Previous hearing cut short due to Savisaar's health

The most recent hearing, which took place on June 14, was canceled not long after it had begun, as the court had to call an ambulance for Savisaar, 67, due to high blood pressure; Savisaar thereafter spent multiple days in the hospital.

Savisaar, who was in early June declared fit to stand trial by an expert committee which conducted a court-ordered medical examination, has stressed in interviews and on social media that if pathologists and cardiologists have deemed him medically fit to tand trial, then he must also run in this fall's local elections and renew his mandate.

Monika Väli, head of the four-member expert committee at the Estonian Forensic Science Institute which conducted the court-ordered medical examination of the defendant, said that Savisaar may be questioned for 45 minutes to one hour at a time, after which a break of about half an hour would be needed. She noted that he could be questioned for up to an hour and a half, should Savisaar himself agree to it.

Savisaar charged in connection to four cases of bribery

The Office of the Prosecutor General has charged Savisaar in using Tallinn city budgetary funds for the benefit of the Center Party and himself, i.e. embezzlement on a large-scale basis, by an official and by a group, as well as in four cases of accepting bribes, money laundering and the acceptance of prohibited large-scale donations to the Center Party. The Center Party has also been charged as a legal entity.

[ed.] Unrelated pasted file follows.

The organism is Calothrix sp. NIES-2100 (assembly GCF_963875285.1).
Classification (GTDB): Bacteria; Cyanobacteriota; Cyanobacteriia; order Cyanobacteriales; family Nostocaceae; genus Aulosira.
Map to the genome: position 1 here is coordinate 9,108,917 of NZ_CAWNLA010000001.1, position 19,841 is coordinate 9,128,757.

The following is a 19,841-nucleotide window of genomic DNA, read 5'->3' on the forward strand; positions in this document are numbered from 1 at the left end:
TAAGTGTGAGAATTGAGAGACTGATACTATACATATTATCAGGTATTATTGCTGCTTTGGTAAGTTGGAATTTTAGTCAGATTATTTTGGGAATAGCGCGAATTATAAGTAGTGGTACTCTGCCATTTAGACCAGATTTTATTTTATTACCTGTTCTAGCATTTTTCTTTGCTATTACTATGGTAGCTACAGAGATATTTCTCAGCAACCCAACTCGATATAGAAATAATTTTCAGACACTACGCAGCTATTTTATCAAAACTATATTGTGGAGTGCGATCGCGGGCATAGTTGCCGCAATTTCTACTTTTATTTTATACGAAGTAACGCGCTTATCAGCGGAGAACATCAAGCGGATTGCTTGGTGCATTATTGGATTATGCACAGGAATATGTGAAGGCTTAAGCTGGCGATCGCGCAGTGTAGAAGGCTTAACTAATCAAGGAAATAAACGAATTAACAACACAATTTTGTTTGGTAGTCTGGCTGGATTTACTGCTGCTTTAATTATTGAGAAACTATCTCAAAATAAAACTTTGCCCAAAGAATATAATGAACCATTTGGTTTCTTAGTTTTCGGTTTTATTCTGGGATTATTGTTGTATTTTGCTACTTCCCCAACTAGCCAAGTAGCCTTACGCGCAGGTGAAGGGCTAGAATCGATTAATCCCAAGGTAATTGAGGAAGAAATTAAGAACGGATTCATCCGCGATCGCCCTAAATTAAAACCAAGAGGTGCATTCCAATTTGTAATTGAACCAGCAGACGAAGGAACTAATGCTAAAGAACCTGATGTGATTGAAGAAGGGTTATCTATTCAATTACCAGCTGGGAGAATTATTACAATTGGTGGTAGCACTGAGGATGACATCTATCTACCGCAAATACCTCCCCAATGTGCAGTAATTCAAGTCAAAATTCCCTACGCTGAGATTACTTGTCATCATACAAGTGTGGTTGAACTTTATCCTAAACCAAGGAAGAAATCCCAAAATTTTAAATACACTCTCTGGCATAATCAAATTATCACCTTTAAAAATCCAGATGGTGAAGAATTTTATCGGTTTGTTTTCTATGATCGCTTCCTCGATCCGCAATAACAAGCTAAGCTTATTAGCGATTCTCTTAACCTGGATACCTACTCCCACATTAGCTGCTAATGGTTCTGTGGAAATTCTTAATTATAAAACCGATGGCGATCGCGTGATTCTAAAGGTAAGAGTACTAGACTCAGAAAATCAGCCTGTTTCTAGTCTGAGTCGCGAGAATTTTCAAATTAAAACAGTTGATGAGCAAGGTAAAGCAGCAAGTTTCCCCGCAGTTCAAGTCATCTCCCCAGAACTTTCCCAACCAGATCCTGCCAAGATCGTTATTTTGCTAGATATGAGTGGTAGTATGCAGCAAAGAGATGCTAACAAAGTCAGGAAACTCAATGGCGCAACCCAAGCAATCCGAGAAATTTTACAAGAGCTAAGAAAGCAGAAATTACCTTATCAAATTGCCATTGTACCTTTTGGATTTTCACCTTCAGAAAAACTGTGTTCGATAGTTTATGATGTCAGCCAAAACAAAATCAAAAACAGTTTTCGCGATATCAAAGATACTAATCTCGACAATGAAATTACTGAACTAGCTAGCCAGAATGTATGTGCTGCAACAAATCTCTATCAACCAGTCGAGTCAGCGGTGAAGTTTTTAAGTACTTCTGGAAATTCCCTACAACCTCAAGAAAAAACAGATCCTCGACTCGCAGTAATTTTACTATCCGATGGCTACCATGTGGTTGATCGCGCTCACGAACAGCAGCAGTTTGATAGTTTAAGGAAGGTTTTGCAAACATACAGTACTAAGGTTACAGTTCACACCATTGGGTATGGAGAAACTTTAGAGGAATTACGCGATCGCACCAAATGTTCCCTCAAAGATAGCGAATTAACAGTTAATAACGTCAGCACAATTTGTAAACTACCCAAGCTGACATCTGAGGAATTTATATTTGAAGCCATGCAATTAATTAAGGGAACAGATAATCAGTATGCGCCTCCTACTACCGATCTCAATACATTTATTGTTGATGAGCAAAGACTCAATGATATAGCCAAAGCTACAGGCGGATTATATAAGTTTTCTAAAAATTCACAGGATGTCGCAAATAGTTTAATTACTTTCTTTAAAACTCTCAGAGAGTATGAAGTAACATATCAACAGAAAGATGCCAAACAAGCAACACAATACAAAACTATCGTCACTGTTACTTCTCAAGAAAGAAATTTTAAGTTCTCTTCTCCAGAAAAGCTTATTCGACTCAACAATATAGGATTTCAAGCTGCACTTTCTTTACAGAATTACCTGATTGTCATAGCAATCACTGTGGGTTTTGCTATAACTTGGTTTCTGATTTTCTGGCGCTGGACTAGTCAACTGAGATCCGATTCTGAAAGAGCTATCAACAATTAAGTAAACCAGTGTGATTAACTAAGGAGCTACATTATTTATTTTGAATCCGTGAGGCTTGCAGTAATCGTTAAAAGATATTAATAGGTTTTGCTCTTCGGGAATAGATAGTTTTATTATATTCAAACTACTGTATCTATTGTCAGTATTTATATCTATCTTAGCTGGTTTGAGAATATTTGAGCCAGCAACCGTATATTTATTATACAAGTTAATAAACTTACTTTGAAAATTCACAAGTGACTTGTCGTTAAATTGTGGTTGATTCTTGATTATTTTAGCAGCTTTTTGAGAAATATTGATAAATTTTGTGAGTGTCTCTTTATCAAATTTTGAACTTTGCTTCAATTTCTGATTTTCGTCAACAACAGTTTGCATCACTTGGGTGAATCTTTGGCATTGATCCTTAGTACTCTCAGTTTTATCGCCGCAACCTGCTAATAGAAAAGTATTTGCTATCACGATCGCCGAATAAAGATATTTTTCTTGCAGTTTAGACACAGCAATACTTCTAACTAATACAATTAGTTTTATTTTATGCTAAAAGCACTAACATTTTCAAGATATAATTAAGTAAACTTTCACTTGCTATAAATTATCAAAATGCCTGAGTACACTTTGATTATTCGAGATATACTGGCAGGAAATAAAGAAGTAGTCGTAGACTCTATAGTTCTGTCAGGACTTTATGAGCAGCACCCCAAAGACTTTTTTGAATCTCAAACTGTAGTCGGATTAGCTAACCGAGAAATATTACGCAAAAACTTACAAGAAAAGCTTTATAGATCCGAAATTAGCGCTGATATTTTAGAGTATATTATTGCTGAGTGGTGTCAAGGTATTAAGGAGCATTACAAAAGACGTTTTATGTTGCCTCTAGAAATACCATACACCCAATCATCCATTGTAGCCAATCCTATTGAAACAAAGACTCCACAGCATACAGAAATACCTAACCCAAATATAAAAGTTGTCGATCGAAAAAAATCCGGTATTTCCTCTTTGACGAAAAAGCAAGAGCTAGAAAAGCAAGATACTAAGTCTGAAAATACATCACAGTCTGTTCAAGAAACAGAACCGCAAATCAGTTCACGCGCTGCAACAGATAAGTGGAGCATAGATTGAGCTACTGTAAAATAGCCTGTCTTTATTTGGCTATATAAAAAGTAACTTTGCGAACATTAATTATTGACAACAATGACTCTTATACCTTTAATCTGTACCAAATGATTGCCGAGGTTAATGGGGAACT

Charged with bribing Savisaar are businessmen Aivar Tuulberg, Alexander Kofkin, Hillar Teder and Vello Kunman. Tallinn City Council chairman Kalev Kallo has been charged with assisting in the making and accepting of bribes; former politician Villu Reiljan is charged with arranging a bribe of Savisaar. Põhja-Tallinn deputy city district elder Priit Kutser has also had to stand trial.

The Prosecutor General terminated criminal proceedings concerning seven officials due to a lack of basis, as the officials' actions were not committed with the intention of appropriating city property for the party or individuals associated with it.

Editor: Aili Vahtla

Source: BNS, ERR